The UN sought painstakingly on Friday to get a new round of Syrian peace talks off the ground, but there were few signs of progress as dozens more civilian deaths underlined the scale of the challenge.
The UN's Syria envoy Staffan de Mistura, who brought the Syrian regime and opposition delegates symbolically together late on Thursday, held separate meetings with them on Friday.
Heading the High Negotiations Committee (HNC) Nasr al-Hariri described the opposition delegation's meeting with de Mistura as positive.
"The meeting was good and we discussed the transition of power. There is still no major steps taken, but we are working on it," Hariri said.
"The emphasis remains on the humanitarian situation and stopping the breach of ceasefires," he added.
Even as the new UN talks began, the death toll in a suicide bombing near the Syrian town of Al-Bab rose to 51, the latest atrocity in a six-year war which has killed more than 310,000 people.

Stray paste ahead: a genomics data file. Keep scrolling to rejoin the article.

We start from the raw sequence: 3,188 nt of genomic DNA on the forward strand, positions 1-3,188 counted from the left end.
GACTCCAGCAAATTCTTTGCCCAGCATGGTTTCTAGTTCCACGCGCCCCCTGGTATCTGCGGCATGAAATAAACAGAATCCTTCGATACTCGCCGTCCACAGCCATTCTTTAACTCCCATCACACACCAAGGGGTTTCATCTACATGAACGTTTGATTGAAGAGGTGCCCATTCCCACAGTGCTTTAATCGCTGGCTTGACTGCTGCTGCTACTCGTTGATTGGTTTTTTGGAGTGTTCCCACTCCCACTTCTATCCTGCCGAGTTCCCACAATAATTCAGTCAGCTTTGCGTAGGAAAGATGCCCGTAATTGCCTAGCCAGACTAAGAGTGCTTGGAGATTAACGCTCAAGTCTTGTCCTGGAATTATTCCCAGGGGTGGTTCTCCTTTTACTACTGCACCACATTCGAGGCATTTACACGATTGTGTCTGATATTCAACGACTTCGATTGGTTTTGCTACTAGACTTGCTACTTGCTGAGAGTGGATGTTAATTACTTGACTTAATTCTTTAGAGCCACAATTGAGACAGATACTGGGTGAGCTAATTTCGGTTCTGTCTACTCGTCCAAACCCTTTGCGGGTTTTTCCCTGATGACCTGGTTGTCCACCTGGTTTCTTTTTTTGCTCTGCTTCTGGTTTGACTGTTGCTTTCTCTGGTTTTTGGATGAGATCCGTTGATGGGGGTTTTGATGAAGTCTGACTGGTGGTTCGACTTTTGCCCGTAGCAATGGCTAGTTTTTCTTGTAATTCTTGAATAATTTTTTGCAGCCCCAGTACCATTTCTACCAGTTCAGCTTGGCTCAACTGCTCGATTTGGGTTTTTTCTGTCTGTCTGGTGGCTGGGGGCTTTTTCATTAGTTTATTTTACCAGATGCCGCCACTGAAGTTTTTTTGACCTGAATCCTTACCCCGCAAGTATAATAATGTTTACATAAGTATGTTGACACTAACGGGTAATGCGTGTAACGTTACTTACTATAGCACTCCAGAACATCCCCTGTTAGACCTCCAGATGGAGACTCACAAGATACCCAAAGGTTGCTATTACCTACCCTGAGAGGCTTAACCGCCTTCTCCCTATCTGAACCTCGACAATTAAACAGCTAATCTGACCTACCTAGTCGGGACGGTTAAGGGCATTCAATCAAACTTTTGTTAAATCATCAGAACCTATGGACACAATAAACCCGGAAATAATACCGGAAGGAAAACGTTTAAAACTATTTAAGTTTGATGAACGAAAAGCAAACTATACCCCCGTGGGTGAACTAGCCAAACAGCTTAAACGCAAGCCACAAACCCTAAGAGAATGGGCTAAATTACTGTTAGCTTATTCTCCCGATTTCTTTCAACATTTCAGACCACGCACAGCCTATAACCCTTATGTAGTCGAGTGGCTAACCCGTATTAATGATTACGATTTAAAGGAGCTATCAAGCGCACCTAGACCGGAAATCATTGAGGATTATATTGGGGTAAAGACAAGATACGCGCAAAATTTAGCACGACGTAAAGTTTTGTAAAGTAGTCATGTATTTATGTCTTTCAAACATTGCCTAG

On Thursday, activists reported heavy clashes across the southern city of Daraa between pro-regime forces and opposition factions headed by a al-Qaeda-linked group.
Opposition media agencies also reported government air raids around the Hama countryside in central Syria.
The Syrian conflict began when the Baath regime, in power since 1963 led by President Bashar al-Assad, responded with military force to peaceful protests demanding democratic reforms during the Arab Spring wave of uprisings, triggering an armed rebellion fuelled by mass defections from the Syrian army.
According to independent monitors, hundreds of thousands of civilians have been killed in the war, mostly by the regime and its powerful allies, and millions have been displaced both inside and outside of Syria.
The brutal tactics pursued mainly by the regime, which have included the use of chemical weapons, sieges, mass executions and torture against civilians have led to war crimes investigations.
Copyright @ 2022 The New Arab.